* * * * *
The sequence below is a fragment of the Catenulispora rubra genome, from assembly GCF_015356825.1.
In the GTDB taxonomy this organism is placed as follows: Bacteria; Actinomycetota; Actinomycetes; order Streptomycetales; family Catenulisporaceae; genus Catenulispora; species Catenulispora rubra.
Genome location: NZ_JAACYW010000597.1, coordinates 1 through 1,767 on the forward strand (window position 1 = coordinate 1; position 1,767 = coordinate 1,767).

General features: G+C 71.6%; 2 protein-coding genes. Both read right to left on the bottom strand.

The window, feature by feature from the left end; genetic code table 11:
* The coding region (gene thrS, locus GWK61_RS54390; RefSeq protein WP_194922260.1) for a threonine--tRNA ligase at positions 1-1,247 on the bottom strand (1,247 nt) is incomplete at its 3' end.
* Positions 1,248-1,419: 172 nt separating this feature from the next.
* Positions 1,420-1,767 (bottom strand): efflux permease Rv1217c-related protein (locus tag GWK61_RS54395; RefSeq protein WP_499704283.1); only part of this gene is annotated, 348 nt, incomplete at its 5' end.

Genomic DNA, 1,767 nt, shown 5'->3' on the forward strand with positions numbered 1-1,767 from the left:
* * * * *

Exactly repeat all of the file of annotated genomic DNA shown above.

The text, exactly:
The sequence below is a fragment of the Catenulispora rubra genome, from assembly GCF_015356825.1.
In the GTDB taxonomy this organism is placed as follows: Bacteria; Actinomycetota; Actinomycetes; order Streptomycetales; family Catenulisporaceae; genus Catenulispora; species Catenulispora rubra.
Genome location: NZ_JAACYW010000597.1, coordinates 1 through 1,767 on the forward strand (window position 1 = coordinate 1; position 1,767 = coordinate 1,767).

General features: G+C 71.6%; 2 protein-coding genes. Both read right to left on the bottom strand.

The window, feature by feature from the left end; genetic code table 11:
* The coding region (gene thrS, locus GWK61_RS54390; RefSeq protein WP_194922260.1) for a threonine--tRNA ligase at positions 1-1,247 on the bottom strand (1,247 nt) is incomplete at its 3' end.
* Positions 1,248-1,419: 172 nt separating this feature from the next.
* Positions 1,420-1,767 (bottom strand): efflux permease Rv1217c-related protein (locus tag GWK61_RS54395; RefSeq protein WP_499704283.1); only part of this gene is annotated, 348 nt, incomplete at its 5' end.

Genomic DNA, 1,767 nt, shown 5'->3' on the forward strand with positions numbered 1-1,767 from the left: